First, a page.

A silent war has been raging on the banks of the Tzaneen Dam for more than a decade. Illegal fishermen, many of them illegal immigrants from Zimbabwe, live in groups among the bushes that grow next to the dam. Here, under the cover of the dense bushveld they spend their days manufacturing kilometres worth of fishnets (gillnets) which they deploy inside the dam at nightfall.
It is a vicious practice known as gill-netting and it is prohibited by law. The Nature and Environmental Conservation Ordinance explicitly states that an application for a license to angle or to use a cast-net in any inland waters must be submitted, contemplated by the director, the receiver of revenue or a person authorized by the director to issue such a license. On receipt of the application form and payment of the fees, the relevant license will be issued.
The Ordinance states that no person shall catch more than 10 fish per day, no person shall, while angling, employ a method to hook fish other than in the mouth, and no persons are allowed to catch fish with gill-nets, except the owner where the land completely surrounds such waters. This means where no river system runs through the waters or dam.
A group of local fishermen have been fighting to rid the Tzaneen Dam and its surroundings of these illegal fishermen and their nets for more than a decade and have removed many kilometres worth of illegal gill-nets during this period.
“The problem with these gill-nets is that these guys catch everything in that net, not just the specific species of fish they were intending to. The fish they catch is resold in the townships as a food source,” explained a member of the local fishing fraternity who wishes to remain anonymous.
“We have regular instances of other wildlife caught and strangled in these nets and drown as a result. Just this last week we had one of our guys from outside of Tzaneen try to rescue a fish eagle in one net whilst noticing a baboon in another net a few metres further down the stream. He tried to rescue them both but was alone in the boat and so the best he could do was report it to the authorities.”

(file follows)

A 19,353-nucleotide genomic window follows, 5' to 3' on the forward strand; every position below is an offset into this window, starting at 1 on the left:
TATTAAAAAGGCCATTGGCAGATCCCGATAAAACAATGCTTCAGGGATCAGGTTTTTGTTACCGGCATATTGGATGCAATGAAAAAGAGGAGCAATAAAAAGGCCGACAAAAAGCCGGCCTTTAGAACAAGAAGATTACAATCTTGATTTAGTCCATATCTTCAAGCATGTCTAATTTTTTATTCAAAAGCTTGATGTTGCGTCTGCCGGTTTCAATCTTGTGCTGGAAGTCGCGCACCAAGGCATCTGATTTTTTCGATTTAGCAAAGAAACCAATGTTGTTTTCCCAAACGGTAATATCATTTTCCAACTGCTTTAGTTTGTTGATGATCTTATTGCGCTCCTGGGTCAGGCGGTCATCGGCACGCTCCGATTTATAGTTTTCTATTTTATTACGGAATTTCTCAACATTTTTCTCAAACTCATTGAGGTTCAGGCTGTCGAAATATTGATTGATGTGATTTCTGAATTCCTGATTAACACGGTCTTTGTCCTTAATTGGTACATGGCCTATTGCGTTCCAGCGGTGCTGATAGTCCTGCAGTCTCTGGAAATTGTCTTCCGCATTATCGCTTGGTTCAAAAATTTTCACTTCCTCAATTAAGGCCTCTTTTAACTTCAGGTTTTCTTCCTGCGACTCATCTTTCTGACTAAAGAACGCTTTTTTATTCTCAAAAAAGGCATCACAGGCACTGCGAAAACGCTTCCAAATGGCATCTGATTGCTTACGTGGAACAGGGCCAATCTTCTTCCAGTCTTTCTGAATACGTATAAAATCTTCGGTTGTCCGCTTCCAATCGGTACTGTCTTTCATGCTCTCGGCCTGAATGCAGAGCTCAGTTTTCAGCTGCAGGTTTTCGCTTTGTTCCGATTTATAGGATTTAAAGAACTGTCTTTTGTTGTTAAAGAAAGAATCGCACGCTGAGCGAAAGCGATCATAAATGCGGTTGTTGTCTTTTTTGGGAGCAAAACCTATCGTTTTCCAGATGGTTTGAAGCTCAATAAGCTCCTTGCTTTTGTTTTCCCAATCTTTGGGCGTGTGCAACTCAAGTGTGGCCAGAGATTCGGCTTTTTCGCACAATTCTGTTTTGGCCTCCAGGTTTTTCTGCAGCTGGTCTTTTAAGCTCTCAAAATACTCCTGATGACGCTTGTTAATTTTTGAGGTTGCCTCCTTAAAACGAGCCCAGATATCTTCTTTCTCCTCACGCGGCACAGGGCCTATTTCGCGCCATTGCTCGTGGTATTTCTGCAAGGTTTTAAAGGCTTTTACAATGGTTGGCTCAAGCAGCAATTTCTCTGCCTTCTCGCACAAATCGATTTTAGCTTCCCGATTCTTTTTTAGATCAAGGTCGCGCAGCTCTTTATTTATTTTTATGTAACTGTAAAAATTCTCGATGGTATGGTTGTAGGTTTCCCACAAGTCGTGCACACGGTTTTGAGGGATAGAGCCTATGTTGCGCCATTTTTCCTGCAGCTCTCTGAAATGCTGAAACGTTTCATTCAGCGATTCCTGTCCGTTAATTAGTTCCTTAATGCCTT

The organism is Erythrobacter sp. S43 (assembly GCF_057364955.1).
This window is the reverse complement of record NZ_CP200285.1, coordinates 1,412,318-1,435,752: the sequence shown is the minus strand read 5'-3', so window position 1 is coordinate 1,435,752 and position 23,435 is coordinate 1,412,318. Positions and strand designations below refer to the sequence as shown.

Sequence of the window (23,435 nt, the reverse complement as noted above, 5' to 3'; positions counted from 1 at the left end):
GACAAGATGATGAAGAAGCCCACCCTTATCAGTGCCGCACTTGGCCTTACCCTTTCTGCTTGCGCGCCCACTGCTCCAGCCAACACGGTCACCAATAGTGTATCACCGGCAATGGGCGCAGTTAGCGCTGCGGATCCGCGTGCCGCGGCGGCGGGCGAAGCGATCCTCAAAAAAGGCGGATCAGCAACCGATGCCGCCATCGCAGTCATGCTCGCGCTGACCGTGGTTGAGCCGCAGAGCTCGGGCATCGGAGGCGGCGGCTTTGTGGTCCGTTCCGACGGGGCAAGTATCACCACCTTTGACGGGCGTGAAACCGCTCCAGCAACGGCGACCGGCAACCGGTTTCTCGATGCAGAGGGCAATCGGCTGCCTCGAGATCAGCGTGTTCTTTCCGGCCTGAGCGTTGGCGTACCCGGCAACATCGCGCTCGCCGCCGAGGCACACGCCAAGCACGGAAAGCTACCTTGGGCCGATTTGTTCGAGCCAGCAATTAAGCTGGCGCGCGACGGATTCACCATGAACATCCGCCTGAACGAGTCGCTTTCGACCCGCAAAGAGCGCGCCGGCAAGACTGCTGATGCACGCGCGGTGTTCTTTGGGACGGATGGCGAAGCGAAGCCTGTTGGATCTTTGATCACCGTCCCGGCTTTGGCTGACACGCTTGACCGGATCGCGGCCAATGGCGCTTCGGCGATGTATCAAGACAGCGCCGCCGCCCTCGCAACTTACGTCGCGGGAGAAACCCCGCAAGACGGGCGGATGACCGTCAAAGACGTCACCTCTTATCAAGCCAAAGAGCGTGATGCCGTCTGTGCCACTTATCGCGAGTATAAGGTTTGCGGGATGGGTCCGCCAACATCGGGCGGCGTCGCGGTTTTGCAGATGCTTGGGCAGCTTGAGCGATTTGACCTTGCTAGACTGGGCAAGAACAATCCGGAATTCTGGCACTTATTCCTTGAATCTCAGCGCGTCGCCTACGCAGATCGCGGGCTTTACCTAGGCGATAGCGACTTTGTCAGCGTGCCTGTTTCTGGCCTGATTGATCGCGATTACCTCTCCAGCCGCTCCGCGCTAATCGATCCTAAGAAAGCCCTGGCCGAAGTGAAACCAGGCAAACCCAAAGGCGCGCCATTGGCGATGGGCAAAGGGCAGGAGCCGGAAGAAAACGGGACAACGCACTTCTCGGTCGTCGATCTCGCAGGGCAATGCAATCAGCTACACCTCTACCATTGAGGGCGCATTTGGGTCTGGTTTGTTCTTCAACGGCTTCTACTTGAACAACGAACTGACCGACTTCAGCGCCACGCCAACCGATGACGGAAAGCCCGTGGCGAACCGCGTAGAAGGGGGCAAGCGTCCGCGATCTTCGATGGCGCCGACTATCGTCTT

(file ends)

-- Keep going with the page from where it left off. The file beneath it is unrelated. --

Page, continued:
Later that same week a large python was removed from the dam who got caught in one of the illegal gill-nets and drowned. During lockdown a total of five kilometres worth of illegal gill-nets were removed from the Tzaneen Dam in one morning. Local fishermen state that they now place drag hooks behind their boats and just travel up and down the dam from end to end and collect hundreds of metres of netting in one single outing.
The fishermen are aggressive and territorial and have no qualms about attacking the locals who remove their nets. One fisherman recalled an incident where he was removing nets from the dam and one of the illegals swam up to his boat brandishing a machete and threatening to kill him if he did not leave the area.
The Department of Environmental Affairs joined hands with local security groups and concerned fishermen to try and combat the scourge of these illegal immigrants, but it seems as though the good guys are fighting a battle that may never come to an end. One of the net-makers was arrested this week and hundreds of metres of netting confiscated along with a handcrafted steel boat and makeshift canoe.
The authorities are very well aware of the locations of these groups of illegal immigrant net-fishers, and in fact have been for many years. There appears to be very little policing by the local departments and not enough follow through when arrests are eventually made. This means that the gill-netters keep returning and keep destroying the local fauna.
In exchange for this last arrest, Tzaneen sacrificed a fish eagle, a baboon, a fully grown adult python and a group of sports fishermen who vowed never to return to the dam.
This is sadly a developing story, and one that has been kept from the public eye through distractions in the political arena. It is a story that Bulletin will be keeping our readers informed on as events unfold and more information becomes available to us.